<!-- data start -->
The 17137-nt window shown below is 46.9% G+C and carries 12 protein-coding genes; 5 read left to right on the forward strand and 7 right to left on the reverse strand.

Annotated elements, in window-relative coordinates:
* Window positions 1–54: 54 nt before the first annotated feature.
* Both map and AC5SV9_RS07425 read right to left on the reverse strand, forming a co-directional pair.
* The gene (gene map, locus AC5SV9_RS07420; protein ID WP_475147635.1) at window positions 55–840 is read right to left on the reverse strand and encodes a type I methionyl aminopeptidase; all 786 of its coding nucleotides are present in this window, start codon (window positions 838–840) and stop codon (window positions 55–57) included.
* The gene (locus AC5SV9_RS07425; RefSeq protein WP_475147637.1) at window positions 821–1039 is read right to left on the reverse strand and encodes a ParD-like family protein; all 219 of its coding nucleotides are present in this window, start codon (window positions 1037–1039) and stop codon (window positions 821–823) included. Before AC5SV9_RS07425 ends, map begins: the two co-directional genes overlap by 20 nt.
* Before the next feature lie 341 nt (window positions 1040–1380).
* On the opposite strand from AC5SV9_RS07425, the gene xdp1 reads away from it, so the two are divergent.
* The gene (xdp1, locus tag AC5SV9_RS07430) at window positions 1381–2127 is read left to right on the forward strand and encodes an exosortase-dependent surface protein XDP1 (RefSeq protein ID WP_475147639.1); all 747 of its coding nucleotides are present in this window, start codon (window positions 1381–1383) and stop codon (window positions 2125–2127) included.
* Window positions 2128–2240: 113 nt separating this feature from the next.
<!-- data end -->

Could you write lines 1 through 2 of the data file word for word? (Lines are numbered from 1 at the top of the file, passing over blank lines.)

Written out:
The 17137-nt window shown below is 46.9% G+C and carries 12 protein-coding genes; 5 read left to right on the forward strand and 7 right to left on the reverse strand.

Annotated elements, in window-relative coordinates: